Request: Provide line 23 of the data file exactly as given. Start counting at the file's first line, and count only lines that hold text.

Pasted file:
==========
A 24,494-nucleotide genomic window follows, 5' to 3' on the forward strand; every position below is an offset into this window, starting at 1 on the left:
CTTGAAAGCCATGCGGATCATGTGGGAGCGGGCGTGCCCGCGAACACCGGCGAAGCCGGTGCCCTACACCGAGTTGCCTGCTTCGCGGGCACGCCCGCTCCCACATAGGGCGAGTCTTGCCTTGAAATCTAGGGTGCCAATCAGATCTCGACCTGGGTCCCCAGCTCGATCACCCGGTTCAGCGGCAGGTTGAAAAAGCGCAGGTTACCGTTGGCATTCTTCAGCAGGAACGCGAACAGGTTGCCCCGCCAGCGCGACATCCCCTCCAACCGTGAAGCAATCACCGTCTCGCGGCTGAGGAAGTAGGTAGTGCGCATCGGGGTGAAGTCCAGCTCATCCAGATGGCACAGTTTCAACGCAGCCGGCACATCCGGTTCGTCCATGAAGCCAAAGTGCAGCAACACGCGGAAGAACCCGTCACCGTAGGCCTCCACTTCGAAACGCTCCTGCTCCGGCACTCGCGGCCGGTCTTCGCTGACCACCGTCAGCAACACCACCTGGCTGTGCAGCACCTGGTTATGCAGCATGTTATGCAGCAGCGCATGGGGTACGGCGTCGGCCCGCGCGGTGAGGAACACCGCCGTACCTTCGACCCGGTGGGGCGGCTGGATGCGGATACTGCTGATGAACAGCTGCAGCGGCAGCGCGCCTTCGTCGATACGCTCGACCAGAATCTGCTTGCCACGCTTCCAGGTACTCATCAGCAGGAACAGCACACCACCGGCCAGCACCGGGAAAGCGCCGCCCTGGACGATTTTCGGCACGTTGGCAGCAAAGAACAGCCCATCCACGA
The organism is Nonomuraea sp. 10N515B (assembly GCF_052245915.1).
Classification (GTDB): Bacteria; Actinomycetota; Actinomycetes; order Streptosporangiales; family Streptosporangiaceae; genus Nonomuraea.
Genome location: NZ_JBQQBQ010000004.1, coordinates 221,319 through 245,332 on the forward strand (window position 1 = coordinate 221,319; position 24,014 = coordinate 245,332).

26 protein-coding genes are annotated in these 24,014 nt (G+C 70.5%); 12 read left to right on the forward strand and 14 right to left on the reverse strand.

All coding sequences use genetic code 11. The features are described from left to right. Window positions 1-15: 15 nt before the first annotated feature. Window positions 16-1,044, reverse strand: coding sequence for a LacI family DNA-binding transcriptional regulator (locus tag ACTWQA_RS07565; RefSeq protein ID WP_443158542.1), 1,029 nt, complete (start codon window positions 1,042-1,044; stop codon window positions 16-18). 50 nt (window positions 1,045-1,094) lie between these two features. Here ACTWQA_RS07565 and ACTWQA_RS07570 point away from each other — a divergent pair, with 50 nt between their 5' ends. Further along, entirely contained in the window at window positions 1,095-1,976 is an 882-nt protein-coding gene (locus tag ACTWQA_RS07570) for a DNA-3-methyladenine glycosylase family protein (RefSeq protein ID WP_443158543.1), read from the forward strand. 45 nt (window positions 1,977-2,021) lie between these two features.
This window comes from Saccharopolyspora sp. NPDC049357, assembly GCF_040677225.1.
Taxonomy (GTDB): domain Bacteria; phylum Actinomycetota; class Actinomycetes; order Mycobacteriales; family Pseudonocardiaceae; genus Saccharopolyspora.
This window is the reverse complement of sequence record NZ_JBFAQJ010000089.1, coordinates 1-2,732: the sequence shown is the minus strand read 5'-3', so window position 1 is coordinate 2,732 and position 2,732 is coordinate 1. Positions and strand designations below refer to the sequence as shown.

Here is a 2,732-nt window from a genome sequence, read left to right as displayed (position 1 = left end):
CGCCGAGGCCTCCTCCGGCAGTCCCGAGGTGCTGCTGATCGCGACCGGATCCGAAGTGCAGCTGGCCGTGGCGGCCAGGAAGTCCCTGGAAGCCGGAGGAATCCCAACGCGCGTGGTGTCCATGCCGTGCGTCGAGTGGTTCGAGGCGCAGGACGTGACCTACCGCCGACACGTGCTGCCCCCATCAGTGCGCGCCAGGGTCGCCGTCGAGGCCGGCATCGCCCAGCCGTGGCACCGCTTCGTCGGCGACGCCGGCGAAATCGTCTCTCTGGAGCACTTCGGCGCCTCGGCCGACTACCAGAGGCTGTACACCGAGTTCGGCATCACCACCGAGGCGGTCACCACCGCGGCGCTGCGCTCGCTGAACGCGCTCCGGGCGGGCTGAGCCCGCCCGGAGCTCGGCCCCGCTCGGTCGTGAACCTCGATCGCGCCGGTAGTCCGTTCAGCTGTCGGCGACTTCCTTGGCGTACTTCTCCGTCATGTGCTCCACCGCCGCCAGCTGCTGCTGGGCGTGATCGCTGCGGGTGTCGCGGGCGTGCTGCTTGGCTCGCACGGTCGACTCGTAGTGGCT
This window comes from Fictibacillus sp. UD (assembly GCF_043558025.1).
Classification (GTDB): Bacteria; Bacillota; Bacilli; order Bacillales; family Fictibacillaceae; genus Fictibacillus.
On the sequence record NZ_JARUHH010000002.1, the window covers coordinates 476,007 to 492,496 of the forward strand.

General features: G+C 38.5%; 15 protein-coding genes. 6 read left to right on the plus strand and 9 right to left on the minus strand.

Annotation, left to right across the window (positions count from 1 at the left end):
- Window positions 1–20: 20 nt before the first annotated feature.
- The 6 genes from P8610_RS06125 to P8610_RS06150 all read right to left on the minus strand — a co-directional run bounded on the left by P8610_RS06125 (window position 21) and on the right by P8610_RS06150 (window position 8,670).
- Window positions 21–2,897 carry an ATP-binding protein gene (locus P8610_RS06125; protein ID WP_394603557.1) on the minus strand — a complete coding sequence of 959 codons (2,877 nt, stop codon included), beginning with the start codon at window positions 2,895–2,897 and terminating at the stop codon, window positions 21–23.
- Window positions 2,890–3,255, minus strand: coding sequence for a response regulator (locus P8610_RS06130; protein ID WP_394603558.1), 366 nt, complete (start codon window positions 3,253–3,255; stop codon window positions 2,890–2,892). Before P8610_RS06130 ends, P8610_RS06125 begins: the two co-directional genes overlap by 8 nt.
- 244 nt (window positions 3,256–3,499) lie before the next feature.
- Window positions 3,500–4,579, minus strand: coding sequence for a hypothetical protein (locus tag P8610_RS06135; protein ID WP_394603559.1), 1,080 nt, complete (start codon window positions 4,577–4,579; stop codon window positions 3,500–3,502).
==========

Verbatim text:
- Window positions 3,500–4,579, minus strand: coding sequence for a hypothetical protein (locus tag P8610_RS06135; protein ID WP_394603559.1), 1,080 nt, complete (start codon window positions 4,577–4,579; stop codon window positions 3,500–3,502).